Did you know that a herd of goats can actually make great coworkers for a landscaper? It may seem counterintuitive, but goats would rather eat weeds than grass. These cloven-hooved clowns have gained popularity as pets in recent years, and their natural browsing instinct makes them a perfect fit for property owners looking for an animal that is both fun and useful in eating away unwanted greenery.
Setting goats loose on an overgrown area has many benefits. You can avoid using Roundup and other toxic chemicals. These farm animals can quickly get rid of invasive plants much more easily than humans can remove them. Plus, the goats will be more than happy to munch on brush.
However, while goats offer an environmentally friendly way to rid land of unwanted brush, there are a few points to remember in order to get the best results.
The number of goats you will need to control your brush depends on the size of the area, but no matter what, you will want a mixture of larger and smaller goats so the herd is eating from, and clearing the brush from, all levels.
What Goats Will Eat
One of the best things about goats is that they can eat most poisonous plants, even ones that are poisonous to people, like poison ivy and poison oak. Be forewarned though: if you let your goat eat poison ivy or poison oak, you run the risk of contracting it from the goat if you pet your goat or drink its milk for a short period afterward.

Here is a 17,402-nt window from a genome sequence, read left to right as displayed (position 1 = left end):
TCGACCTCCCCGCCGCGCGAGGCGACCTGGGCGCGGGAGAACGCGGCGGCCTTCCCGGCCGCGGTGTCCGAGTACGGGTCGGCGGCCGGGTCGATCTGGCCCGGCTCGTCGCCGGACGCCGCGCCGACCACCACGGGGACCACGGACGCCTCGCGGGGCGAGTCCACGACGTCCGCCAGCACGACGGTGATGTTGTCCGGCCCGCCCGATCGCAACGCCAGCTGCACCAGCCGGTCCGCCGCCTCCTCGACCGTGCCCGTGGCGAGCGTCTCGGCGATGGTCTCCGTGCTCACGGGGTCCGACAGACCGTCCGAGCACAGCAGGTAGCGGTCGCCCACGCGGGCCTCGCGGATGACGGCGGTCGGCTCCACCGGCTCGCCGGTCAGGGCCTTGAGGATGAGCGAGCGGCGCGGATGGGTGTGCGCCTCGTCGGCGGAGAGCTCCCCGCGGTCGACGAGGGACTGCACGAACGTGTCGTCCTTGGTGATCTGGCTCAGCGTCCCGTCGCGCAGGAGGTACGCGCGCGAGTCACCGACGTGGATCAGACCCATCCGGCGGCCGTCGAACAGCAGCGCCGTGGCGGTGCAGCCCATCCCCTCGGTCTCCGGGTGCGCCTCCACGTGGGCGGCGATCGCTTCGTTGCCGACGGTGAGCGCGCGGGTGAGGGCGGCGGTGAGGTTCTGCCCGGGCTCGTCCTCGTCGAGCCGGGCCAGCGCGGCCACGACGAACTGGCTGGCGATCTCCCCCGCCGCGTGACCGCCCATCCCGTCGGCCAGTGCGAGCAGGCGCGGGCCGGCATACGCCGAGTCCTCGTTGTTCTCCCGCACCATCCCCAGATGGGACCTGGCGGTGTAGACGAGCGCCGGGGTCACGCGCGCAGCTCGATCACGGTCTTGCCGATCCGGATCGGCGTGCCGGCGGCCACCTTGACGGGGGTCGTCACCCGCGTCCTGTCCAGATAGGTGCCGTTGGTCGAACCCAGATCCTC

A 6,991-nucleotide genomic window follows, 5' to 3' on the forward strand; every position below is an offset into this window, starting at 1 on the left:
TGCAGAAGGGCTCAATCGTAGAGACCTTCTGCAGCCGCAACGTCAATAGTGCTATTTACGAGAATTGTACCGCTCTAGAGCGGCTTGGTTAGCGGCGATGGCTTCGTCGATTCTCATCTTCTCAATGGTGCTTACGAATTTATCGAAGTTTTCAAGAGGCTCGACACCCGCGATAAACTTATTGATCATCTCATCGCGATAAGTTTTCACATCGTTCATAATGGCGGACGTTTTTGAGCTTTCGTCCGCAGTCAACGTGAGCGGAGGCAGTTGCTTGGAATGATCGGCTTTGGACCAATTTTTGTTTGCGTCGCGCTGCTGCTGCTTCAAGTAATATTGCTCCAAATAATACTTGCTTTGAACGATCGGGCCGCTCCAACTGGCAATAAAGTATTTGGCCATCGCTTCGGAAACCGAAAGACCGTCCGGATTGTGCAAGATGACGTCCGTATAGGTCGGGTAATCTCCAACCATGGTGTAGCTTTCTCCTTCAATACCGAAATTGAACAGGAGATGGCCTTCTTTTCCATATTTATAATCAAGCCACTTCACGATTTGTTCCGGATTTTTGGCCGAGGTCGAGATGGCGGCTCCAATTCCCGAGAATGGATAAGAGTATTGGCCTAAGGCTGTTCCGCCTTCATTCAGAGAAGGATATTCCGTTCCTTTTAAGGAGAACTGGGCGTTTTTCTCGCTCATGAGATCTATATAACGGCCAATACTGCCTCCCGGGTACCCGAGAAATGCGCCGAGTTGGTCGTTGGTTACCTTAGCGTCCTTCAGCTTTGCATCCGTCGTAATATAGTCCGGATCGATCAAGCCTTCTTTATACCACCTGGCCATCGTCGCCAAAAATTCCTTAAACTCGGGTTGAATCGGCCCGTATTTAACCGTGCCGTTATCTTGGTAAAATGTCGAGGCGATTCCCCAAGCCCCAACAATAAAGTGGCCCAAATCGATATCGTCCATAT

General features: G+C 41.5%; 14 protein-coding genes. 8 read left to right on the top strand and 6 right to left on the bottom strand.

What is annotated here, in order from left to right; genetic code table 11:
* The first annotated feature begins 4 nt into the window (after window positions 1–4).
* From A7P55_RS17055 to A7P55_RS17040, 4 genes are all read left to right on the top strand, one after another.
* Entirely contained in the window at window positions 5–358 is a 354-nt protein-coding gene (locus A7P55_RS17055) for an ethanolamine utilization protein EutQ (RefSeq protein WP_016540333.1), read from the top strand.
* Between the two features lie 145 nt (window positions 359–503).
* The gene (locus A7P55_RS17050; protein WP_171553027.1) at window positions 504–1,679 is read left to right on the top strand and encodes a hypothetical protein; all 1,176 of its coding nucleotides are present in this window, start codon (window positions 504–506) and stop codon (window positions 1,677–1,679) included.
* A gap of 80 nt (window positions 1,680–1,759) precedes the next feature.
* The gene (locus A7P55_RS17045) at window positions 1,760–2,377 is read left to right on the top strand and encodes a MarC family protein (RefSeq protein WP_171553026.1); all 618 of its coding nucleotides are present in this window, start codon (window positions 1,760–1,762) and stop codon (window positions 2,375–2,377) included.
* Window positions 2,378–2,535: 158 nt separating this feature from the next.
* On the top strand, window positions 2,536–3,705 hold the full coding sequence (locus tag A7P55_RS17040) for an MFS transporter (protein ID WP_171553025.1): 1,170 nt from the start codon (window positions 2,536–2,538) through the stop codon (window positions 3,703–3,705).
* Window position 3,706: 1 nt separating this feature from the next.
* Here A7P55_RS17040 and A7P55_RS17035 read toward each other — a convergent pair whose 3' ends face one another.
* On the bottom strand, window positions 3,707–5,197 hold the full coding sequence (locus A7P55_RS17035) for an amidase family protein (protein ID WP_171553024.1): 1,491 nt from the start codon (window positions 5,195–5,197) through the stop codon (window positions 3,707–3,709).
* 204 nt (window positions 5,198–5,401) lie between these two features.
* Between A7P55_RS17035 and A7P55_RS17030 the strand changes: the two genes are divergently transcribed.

Plants to Avoid
While goats can eat poison oak, there are a few things that they cannot eat. Bracken fern, buttercup, common milkweed, foxglove, and poison hemlock are a few of the plants that are toxic to goats, and you will want to make sure that none of these plants are in your goats' grazing area before turning them loose.
For the safety of your goats, you should avoid using pesticides in these areas as well.
One of the biggest challenges for any goat owner is keeping the herd where you want it, and this is no less challenging with brush goats. For the goats to be effective they must be kept in the area until all unwanted plants are eliminated, so excellent fencing is a must. It's a bonus if the fence can not only keep goats in, but can also keep predators out. Electric fences are easy to move around for management, but goats can sometimes escape them, too.
Remember, if you do manage to keep your goats in the same pasture for a long period of time, a regular worming schedule becomes especially important.
It may seem like a lot of preparation, but the goats will make it worth it in the end. And they'll look exceptionally cute along the way.
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